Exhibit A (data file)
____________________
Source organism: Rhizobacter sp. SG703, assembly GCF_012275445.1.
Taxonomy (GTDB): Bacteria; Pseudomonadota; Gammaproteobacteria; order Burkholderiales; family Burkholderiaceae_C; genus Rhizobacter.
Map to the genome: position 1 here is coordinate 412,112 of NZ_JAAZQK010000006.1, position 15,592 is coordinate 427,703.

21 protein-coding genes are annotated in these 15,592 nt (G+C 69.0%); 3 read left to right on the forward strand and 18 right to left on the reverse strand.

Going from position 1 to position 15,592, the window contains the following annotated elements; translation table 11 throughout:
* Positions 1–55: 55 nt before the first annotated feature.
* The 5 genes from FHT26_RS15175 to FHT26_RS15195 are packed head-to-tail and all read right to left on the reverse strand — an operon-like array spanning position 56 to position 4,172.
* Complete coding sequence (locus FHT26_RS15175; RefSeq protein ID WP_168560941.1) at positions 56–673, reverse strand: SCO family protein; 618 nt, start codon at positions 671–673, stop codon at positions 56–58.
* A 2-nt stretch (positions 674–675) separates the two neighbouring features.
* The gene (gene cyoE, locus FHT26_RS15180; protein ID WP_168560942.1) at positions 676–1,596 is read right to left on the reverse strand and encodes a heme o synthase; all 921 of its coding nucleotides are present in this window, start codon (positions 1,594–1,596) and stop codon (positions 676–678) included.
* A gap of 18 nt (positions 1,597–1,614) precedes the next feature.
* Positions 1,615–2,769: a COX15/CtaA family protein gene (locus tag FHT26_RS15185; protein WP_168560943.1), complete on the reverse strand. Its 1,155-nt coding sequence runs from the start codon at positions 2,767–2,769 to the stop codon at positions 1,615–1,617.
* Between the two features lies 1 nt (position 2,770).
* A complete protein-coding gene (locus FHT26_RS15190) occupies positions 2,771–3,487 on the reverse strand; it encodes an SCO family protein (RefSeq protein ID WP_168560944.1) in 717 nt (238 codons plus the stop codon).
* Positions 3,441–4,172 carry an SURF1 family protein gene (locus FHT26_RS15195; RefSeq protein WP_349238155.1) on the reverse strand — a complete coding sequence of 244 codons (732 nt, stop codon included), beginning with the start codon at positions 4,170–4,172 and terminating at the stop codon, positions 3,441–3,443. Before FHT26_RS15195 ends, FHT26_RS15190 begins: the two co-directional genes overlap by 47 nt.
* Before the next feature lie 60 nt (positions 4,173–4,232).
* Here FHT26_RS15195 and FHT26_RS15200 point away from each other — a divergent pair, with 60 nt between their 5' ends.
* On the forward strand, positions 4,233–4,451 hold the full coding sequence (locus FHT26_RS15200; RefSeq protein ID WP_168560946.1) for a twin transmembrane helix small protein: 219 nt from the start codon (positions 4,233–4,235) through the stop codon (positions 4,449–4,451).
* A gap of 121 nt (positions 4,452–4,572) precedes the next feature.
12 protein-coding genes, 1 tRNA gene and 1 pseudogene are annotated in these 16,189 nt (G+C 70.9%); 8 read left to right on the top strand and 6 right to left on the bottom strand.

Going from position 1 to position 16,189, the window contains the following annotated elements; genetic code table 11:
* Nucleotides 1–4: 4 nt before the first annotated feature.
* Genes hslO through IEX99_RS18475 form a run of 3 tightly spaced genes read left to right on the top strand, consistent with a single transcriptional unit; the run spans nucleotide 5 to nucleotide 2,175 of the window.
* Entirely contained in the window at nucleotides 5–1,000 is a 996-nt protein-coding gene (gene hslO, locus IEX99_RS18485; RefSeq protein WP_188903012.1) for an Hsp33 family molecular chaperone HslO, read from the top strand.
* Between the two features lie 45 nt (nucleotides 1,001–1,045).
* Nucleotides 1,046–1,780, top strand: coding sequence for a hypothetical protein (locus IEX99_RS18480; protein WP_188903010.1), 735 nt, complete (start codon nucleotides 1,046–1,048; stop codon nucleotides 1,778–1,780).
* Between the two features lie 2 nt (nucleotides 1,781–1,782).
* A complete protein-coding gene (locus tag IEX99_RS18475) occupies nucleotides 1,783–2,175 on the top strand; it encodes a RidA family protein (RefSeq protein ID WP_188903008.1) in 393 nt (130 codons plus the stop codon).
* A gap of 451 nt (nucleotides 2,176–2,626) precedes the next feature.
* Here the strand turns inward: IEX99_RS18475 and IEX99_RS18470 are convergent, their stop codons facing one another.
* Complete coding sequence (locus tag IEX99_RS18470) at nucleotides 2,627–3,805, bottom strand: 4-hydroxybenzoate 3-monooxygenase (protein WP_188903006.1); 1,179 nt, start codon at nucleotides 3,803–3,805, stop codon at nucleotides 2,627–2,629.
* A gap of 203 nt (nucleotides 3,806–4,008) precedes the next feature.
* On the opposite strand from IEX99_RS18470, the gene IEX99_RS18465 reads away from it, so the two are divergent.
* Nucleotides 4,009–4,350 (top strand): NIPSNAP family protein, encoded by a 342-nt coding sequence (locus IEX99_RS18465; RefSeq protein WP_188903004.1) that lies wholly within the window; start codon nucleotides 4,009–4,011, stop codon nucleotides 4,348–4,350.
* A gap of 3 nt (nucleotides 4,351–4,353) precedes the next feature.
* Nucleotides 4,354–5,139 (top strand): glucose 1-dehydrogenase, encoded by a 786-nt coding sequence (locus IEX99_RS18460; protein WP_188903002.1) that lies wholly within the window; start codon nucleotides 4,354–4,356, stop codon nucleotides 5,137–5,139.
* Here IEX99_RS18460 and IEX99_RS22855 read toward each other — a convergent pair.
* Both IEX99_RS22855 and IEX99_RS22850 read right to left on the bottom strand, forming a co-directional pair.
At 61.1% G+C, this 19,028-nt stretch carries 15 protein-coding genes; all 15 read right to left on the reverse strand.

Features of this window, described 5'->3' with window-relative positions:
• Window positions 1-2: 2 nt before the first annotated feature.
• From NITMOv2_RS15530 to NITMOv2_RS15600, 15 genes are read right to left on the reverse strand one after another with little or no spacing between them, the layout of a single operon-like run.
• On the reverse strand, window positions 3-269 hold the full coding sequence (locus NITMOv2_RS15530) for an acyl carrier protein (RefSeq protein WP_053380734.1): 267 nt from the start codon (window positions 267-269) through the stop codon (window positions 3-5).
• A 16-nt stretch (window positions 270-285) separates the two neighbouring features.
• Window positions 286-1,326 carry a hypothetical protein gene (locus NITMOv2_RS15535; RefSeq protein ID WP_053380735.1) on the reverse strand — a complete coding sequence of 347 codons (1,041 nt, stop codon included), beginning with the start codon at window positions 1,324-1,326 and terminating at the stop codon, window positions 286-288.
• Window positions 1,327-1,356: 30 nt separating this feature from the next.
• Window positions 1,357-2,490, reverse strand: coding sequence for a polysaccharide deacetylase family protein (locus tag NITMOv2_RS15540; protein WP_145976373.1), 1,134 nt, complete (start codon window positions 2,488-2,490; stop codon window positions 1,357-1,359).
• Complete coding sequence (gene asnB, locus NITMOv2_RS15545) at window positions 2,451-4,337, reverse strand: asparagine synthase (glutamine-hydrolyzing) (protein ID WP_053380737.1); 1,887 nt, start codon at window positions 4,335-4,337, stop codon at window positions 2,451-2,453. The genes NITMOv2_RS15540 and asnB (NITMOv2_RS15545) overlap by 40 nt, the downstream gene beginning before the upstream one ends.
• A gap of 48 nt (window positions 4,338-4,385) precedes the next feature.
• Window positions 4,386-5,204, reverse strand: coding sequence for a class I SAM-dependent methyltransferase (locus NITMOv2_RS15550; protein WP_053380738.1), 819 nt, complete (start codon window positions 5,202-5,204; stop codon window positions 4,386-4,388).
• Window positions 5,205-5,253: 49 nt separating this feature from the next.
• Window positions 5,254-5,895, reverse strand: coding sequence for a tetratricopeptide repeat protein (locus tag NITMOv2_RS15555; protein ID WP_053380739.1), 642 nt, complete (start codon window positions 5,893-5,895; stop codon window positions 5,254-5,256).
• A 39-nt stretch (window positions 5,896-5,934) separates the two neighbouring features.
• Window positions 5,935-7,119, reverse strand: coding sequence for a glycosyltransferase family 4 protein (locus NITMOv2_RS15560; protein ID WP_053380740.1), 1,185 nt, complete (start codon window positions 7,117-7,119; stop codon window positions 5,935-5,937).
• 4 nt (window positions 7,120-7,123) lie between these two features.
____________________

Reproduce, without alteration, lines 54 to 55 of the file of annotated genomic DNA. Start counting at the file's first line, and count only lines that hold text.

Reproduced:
• Window positions 5,935-7,119, reverse strand: coding sequence for a glycosyltransferase family 4 protein (locus NITMOv2_RS15560; protein ID WP_053380740.1), 1,185 nt, complete (start codon window positions 7,117-7,119; stop codon window positions 5,935-5,937).
• 4 nt (window positions 7,120-7,123) lie between these two features.